Williston practice provides Cornerstone of restorative therapy
Nov. 17, 2011
By Adam White
Physical therapist Holly Spence sees the world differently than most people. She looks at a body — human or even equine, thanks to her passion for horseback riding — and sees factors like alignment, balance and neutrality at work.
Unfortunately for many people, the lines she sees are not straight and the biomechanical forces are working against one another; resulting in symptoms like chronic back, hip or knee pain, restless sleep and event joint degeneration. And as one of only 61 physical therapists in the country certified in postural restoration (as of 2011), Spence sees an opportunity to put her specialized training to work.
“I often see people suffering and think about how much more I could have helped if I had seen them sooner,” said Spence, who operates Cornerstone Physical Therapy in Williston’s Blair Park. “But even with older people — who have certain habitual patterns ingrained from so much repetition — we can help them. It might take a little longer, but the changes that can be made are amazing.”
Spence first began studying the discipline at the Postural Restoration Institute in Lincoln, Neb., in the late 1990s. She was attracted by the fact that it was neuromuscular based — drawing on areas she was already trained in — but also focused on more than just one specific body system or part.
“Once I took my first course in this area, I realized it was working on the whole body to help people get out of pain that might only be affecting one area,” she said. “Everything is connected, and a lot of our programs work on … the whole body. That’s where this approach is more advanced.”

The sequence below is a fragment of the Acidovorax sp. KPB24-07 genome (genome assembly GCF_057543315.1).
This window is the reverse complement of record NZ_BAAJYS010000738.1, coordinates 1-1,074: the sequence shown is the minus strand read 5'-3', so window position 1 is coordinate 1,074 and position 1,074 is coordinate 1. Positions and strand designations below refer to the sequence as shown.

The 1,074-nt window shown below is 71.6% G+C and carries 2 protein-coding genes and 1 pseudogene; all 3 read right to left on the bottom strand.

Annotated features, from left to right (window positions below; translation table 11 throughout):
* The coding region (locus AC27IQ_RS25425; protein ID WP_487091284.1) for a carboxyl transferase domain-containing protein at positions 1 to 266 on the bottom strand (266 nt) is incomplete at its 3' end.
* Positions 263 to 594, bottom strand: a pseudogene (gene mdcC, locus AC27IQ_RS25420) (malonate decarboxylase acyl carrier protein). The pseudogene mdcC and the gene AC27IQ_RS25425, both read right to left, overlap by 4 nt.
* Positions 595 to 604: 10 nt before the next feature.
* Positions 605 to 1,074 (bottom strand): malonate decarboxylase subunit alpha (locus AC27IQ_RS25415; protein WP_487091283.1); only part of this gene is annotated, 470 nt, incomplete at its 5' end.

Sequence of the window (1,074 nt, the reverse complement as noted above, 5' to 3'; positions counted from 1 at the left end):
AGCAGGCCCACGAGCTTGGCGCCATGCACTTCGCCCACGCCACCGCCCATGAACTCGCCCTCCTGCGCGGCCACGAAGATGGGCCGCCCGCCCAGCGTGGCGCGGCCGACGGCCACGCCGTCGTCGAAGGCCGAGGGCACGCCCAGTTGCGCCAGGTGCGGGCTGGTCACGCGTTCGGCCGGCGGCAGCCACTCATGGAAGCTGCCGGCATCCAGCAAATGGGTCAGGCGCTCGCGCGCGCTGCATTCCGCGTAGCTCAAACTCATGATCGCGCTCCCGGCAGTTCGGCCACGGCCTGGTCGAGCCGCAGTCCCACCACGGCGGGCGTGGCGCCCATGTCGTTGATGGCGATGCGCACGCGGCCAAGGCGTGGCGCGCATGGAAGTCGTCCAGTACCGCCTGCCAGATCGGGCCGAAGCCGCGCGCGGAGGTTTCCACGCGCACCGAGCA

Janie Ebmeier, director of business development and credentialing at PRI, said the Institute has grown from offering 15 courses — all taught by founder Ron Hruska — in the year 2000 to offering 50 this year, and has expanded beyond the nation’s borders to such faraway places at Poland.
“I think part of the appeal of our approach is that it’s more integrative, whereas most physical therapy is more specialized” Ebmeier said. “You’re not just going to treat a knee-pain patient; you’re going to be able to treat any patient who walks through the door.”
SHIFTING INTO NEUTRAL
Neutrality is an important concept in postural restoration. One of the therapy’s primary goals is to eliminate unwanted muscle tension, which can lead directly to stiffness and pain, particularly in older patients. To a clinician like Spence, neutrality equates to putting a patient’s body posture into a position in which a targeted set of muscles is disengaged, to relieve that tension.
This is accomplished partially through a sort of linear analysis – gauging whether a subject’s pelvis is aligned over his or her femur when standing, for example, as well as exercises involving oppositional muscles that may be affected by habitual movement or even respiratory patterns. Spence cited the diaphragm and abdominal muscles as an example of the latter, using a position called the “90-90 Hip Lift” to demonstrate how a subject’s breathing can be affected.